TRAVERSE CITY, MI – Having now worked both sides of the fence, Phil Martens, former Ford Motor Co. chief of product creation and recently departed president and chief operating officer of Plastech Engineered Products, says to expect more consolidation and retrenchment of the U.S. auto supplier industry.

The good news: some of it may be less painful than you think.

And to dispense with the obvious, Martens, whose career plans have been the subject of much recent industry speculation after abruptly departing interiors supplier Plastech, refuses to offer any insight about his own future.

“I’m not going to tell you,” Martens says, refusing to rebut any of the rumors circulating at the Center for Automotive Research Management Briefing Seminars here.

However, Martens does offer his view of the future for the supplier and OEM communities.

“The supply base is going to segregate itself” into companies with a vision of how to succeed and those lacking that ability, he says.

Many in the supplier industry would do well to examine the business structure and strategy of Robert Bosch GmbH, the world’s largest supplier, he suggests.

Bosch runs its business tightly and brings value to its customers, Martens says. In exchange, it can command solid returns.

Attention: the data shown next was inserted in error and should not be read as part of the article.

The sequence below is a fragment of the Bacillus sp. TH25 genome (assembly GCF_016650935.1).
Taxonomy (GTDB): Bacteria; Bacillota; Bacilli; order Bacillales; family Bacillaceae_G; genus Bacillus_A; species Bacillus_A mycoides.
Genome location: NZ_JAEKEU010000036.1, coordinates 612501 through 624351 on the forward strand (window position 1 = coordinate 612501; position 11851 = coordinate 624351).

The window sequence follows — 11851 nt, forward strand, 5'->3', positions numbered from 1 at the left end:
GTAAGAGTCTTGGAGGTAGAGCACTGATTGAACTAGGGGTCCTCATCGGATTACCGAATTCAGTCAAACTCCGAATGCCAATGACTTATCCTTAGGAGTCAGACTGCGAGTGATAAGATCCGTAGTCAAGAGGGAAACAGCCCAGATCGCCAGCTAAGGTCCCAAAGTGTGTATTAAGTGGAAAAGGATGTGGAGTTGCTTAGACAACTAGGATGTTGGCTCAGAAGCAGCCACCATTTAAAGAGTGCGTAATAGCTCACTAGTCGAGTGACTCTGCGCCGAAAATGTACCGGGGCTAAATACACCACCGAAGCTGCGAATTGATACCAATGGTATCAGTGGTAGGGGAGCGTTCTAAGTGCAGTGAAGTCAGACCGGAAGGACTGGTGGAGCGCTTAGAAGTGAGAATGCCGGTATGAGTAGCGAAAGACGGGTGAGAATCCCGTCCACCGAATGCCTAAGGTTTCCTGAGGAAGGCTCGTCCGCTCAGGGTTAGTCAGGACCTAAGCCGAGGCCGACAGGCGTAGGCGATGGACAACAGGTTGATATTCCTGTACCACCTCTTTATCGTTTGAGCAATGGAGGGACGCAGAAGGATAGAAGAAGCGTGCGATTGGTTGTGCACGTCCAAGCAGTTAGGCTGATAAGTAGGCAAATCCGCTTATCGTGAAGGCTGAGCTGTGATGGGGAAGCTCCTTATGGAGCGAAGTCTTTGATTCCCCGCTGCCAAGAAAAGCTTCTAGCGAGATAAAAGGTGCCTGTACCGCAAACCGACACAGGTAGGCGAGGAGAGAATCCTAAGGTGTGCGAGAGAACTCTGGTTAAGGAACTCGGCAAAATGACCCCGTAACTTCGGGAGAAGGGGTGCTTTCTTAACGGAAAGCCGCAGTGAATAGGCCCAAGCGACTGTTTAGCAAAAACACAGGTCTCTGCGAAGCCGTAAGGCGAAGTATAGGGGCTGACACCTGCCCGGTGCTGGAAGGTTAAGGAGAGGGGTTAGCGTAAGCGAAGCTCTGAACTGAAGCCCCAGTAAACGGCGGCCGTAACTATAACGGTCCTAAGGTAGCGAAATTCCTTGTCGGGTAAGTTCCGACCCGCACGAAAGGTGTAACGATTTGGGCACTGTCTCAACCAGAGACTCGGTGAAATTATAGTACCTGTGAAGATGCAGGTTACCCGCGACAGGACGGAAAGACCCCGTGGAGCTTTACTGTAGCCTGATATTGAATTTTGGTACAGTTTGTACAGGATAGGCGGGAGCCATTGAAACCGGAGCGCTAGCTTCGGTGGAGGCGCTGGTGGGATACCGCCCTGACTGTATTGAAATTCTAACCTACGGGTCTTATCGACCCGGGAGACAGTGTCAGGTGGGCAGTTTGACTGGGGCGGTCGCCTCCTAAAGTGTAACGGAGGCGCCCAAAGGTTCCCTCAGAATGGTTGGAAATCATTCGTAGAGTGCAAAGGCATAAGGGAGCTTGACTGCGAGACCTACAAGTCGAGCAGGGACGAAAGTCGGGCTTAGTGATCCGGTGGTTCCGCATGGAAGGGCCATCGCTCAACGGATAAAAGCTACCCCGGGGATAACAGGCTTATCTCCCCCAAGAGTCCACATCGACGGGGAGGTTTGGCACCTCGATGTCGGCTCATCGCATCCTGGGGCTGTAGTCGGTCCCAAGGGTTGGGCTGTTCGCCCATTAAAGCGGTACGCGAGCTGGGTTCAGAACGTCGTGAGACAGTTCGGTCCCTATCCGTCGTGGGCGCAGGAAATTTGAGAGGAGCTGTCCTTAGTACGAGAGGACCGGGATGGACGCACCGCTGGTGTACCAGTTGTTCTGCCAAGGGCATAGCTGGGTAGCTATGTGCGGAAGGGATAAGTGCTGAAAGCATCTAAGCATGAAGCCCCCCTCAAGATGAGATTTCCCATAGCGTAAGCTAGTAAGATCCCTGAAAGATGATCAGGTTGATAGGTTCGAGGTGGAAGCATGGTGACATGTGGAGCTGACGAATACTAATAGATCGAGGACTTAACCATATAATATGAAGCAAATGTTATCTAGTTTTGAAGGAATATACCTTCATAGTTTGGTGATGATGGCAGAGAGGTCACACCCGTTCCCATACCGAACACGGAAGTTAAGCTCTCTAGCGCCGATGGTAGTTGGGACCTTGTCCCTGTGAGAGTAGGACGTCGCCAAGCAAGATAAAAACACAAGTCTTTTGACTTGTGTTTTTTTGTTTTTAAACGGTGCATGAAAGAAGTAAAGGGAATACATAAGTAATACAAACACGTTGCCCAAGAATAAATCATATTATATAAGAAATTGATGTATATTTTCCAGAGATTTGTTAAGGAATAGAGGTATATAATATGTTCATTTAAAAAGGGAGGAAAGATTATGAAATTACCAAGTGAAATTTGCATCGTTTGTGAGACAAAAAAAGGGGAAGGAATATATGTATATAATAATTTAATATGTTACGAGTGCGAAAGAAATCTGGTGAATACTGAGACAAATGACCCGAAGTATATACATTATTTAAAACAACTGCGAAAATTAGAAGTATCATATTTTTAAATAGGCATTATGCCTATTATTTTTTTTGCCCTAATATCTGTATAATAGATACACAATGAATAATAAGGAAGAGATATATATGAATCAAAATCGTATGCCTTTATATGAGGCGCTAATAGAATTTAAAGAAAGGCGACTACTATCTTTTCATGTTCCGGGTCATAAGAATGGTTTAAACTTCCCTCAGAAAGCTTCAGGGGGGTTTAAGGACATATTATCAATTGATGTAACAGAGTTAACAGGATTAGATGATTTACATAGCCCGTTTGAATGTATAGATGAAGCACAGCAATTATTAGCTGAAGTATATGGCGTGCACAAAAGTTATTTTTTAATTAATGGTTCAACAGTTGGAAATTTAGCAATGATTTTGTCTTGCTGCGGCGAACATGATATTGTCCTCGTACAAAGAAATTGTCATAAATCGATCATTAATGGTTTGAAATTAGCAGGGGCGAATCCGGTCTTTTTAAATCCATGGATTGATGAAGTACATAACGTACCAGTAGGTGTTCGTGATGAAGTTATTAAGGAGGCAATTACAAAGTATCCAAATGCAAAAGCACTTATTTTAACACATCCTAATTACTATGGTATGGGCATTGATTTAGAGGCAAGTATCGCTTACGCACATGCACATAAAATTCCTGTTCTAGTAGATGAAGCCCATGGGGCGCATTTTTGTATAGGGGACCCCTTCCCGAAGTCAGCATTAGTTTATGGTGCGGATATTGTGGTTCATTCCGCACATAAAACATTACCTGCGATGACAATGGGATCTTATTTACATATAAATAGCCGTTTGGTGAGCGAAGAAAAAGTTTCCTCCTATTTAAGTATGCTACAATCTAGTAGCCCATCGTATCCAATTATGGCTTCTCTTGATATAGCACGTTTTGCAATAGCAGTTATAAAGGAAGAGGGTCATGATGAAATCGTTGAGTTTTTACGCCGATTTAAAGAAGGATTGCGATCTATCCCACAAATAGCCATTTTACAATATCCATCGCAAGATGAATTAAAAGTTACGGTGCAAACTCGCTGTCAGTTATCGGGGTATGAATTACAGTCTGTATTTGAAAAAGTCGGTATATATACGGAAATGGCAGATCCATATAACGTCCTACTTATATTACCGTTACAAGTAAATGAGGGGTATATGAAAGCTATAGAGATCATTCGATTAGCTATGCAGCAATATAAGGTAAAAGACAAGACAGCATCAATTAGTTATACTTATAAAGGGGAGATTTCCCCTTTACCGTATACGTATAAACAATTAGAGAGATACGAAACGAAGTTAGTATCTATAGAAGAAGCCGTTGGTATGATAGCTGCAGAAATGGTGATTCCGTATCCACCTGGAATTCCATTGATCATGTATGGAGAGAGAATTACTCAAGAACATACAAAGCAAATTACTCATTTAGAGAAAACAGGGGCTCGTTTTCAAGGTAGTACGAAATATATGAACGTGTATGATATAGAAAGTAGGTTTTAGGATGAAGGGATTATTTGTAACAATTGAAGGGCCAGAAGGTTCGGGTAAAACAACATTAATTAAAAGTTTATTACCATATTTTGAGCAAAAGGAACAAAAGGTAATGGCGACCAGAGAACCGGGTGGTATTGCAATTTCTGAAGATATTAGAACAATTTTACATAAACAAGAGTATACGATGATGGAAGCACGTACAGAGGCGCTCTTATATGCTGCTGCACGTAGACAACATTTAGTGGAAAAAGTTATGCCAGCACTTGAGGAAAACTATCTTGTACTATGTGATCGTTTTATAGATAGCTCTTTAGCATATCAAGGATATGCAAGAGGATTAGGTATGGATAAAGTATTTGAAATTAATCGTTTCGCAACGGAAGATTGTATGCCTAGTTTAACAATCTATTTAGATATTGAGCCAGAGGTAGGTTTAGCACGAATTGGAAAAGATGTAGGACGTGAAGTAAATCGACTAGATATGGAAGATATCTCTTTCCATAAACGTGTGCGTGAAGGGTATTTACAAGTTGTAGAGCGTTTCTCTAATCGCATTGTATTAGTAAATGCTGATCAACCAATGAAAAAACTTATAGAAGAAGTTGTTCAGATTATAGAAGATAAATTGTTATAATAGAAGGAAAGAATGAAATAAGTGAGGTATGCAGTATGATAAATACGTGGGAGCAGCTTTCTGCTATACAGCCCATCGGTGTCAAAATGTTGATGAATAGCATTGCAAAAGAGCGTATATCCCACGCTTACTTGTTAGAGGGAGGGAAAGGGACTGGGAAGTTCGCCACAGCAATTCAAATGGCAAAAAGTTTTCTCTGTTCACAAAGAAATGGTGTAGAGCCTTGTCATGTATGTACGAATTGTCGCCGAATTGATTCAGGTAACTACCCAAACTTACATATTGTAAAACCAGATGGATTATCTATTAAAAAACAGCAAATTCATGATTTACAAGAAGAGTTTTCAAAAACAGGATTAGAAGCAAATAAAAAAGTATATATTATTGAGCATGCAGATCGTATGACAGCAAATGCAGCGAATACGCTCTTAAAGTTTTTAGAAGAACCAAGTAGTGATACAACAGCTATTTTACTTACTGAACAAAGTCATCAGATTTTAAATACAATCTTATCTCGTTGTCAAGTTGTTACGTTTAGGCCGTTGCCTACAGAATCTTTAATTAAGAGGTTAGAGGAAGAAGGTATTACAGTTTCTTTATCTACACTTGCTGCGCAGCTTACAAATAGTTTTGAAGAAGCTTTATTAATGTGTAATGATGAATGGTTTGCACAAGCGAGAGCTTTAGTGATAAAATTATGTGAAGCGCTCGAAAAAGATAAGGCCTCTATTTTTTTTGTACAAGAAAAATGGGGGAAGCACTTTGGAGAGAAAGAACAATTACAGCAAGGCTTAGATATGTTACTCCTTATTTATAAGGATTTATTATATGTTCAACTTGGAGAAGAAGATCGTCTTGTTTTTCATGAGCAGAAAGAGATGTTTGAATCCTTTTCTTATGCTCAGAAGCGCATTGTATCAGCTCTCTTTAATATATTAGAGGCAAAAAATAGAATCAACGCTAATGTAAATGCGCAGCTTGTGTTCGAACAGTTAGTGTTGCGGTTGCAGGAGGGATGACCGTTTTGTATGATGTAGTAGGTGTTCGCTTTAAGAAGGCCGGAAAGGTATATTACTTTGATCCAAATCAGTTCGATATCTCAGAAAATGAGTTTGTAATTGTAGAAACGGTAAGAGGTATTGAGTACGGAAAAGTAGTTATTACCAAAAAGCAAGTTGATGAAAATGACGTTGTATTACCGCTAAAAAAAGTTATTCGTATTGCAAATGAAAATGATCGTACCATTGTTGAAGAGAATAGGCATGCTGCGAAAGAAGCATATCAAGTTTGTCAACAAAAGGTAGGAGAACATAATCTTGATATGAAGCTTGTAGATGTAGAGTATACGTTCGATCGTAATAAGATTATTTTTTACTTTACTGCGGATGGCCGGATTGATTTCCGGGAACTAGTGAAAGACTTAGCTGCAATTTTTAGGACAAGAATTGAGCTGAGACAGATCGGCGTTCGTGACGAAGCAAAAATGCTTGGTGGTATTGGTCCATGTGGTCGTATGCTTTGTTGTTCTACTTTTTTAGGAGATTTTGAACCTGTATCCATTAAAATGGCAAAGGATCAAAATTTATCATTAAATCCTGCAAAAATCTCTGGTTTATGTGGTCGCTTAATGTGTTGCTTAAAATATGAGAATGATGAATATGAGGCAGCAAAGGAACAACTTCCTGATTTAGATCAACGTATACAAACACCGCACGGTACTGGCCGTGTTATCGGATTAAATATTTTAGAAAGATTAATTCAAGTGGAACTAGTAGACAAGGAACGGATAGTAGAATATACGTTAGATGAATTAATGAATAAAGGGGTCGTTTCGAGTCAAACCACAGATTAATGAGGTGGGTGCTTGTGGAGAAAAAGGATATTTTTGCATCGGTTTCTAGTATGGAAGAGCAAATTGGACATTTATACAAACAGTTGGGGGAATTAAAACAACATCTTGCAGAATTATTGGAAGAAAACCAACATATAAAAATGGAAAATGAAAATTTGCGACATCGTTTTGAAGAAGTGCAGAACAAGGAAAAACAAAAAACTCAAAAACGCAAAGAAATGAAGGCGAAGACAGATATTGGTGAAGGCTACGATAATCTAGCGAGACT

And it doesn’t hurt that Bosch is a private entity that doesn’t have to answer to shareholders, he admits.

For less-fortunate suppliers, Martens says he approves of bankruptcy as a method to restructure and shed legacy costs and heavy union contracts. Martens says in a presentation here the pressures of globalization will force down labor rates, in particular, in all regions.

He also believes there is a place for the private equity firms that recently have changed the supplier-industry environment as they buy at-risk suppliers and consolidate businesses.

This type of restructuring, currently typified by investment firms such as W.L. Ross & Co. LLC, is likely to increase – and be successful, regardless of the fact many do not think the firms have the suppliers’ best interests in mind.

Martens says the managers at these firms might bring valuable insight and talent to the struggling suppliers they purchase.

“Categorically, I wouldn’t call them vultures. They will be a positive influence,” he says. “If Wilbur Ross is given a shot, I think he will do the right thing.”

The new-age private-equity companies likely won’t bring about a scorched-Earth environment that happened during the 1980s mergers-and-acquisitions wild ride that “decimated entire industries,” he says.

Martens expects the next 18-24 months to see heavy consolidation in the supplier field, but he is less certain about the OEM industry, particularly where former employer Ford is concerned.

Martens won’t add to recent speculation Ford may be seeking a partner or trying to offload unprofitable divisions such as Jaguar Cars.

“You’ve got to let the Ford team figure out what they want to do,” Martens says. “If an acquisition (with another auto maker) makes sense, they have to decide.”